How to Practice Gratitude Without Saying One Word

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Over the past 2,00 years, the Nguni tribe have lived on the soil of Southern Africa. For the Nguni tribe, non-verbal communication is an integral part of their daily interactions and way of life.

For example, interacting with someone whilst keeping your hands in your pocket, is considered to be impolite. Conversely, presenting a gift to a host who has invited you to visit their home is a polite gesture. [1]


Within the context of practicing gratitude, we often emphasize the importance of words in expressing gratitude i.e saying thank you, stating what you are grateful for etc. However, non-verbal communication, gestures and actions, also play a crucial role in practicing and expressing gratitude. Here’s how.

Practicing gratitude as a habit

“Your actions speak so loud, that I can’t hear what you say” — Ralph Waldo Emerson

One of the most important ways the Nguni people practice gratitude is through gestures. For example, when receiving a gift, both hands are held out in a cupped position.

According to communications professor at DePauw University, Melanie Finney, this gesture means that “the gift you give me means so much that I must hold it in two hands.” [1]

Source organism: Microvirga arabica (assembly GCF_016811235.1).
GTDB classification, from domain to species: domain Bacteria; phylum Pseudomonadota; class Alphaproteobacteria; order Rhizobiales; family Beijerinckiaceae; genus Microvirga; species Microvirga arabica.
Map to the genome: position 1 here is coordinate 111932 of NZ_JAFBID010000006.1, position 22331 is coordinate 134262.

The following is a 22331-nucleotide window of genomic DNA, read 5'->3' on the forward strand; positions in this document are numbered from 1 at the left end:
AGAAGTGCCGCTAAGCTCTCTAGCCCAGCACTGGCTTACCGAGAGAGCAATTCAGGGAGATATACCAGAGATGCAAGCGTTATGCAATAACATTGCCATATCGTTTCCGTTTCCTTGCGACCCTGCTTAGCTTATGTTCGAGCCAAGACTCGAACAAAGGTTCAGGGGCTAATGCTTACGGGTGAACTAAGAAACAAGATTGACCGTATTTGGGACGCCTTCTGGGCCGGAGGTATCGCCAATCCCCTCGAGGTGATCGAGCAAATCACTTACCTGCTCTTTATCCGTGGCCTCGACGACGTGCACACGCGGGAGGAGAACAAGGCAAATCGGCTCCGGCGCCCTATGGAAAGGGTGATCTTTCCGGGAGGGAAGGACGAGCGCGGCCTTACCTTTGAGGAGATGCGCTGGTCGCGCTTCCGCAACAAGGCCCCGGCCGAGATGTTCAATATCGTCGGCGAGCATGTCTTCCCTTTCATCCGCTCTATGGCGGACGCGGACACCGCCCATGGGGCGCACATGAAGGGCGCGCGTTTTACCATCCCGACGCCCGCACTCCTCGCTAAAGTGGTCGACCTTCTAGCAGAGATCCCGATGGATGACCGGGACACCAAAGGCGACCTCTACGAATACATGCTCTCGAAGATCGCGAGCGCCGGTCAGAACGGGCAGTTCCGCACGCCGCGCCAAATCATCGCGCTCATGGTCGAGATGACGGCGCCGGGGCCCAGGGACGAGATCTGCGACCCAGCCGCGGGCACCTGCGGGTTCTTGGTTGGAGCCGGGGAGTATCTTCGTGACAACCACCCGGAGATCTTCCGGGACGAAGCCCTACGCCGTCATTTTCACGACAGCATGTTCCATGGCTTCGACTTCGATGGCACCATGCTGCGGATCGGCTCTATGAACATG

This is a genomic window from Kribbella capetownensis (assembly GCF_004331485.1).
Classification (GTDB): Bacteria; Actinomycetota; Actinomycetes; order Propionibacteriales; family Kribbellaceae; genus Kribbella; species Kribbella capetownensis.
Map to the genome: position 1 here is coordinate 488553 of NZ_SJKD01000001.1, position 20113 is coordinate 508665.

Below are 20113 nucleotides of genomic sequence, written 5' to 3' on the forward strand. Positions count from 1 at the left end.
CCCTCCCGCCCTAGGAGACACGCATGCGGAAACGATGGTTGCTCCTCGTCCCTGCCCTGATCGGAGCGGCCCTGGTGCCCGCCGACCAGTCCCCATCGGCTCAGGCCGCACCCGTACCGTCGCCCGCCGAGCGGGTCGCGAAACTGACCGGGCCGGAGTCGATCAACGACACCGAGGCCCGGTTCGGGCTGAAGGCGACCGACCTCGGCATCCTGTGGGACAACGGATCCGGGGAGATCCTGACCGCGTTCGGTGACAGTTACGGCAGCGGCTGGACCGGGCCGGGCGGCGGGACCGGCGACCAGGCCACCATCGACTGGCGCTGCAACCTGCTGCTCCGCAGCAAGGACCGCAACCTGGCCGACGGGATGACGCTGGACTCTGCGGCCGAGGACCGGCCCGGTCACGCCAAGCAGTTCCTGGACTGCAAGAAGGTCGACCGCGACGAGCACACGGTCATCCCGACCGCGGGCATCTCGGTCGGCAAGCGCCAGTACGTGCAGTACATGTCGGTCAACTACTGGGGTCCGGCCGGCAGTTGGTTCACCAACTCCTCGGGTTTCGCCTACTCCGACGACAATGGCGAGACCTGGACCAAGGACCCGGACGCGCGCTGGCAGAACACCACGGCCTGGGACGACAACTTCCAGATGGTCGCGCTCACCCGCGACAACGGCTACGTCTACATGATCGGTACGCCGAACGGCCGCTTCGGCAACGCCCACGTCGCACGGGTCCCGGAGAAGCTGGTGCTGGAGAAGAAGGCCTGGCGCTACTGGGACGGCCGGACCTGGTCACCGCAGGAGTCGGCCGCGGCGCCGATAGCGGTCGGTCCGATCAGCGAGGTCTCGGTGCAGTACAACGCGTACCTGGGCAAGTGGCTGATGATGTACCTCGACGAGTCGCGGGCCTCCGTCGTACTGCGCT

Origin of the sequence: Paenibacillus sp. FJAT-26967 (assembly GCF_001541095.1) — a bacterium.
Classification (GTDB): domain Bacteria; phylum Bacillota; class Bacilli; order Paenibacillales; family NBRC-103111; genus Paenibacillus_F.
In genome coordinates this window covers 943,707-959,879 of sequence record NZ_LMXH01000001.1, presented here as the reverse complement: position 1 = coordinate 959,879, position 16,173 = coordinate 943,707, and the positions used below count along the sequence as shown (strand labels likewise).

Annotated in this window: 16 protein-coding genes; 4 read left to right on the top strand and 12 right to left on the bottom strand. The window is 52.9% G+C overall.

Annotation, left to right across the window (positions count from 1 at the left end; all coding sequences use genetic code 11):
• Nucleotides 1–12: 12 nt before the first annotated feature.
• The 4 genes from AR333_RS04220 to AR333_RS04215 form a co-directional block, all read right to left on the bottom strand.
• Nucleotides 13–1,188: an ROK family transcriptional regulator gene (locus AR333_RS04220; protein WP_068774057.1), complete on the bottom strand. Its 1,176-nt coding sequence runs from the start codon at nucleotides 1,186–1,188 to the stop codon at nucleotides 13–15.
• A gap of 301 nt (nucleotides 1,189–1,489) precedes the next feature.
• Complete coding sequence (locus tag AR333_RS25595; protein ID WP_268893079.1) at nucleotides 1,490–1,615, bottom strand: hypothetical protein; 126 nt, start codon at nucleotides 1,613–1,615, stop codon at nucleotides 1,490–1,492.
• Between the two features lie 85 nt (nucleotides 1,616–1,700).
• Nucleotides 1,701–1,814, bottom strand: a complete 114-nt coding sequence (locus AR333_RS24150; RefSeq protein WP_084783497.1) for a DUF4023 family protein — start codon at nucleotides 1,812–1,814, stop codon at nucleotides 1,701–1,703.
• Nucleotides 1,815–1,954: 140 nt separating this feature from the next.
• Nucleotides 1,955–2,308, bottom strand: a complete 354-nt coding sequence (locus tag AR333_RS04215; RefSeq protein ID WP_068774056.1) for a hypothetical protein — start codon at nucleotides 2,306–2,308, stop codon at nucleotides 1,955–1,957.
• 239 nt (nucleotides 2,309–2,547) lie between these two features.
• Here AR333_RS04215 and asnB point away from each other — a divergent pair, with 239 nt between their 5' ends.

This powerful gesture is an example of practicing gratitude, highlighting that it’s not just what you say; it’s what you do that matters more.

Here are some ways this can be applied in everyday life:

  • As a Manager or Leader: It’s not just about telling your team how great a leader you are, it’s about showing them by listening to their needs and leading by example.
  • As an Entrepreneur: It’s not just about telling your customers how much you care about them, it’s about innovating new ideas to solve their pain points.
  • As a Friend: It’s not just about telling your friend that you value the friendship, it’s about consistently showing up to support your friend in times of need.
  • As a Partner: It’s not just about telling your partner that you love them, it’s about consistently expressing this love as a habit, regardless of whether you feel like it or not.
  • As a Fellow Human Being: It’s not just about expressing sympathy for the poor, needy and those in desperate need for help, it’s about investing time and money into improving the quality of the lives of impoverished people.

There are many more ways gratitude could be practiced in your life. The key lesson here from the Nguni people is that gratitude is a lifestyle of doing and giving not just talking and receiving.

In the words of Albert Einstein, “The value of a man resides in what he gives and not in what he is capable of receiving.”

How are you going to practice your gratitude this week?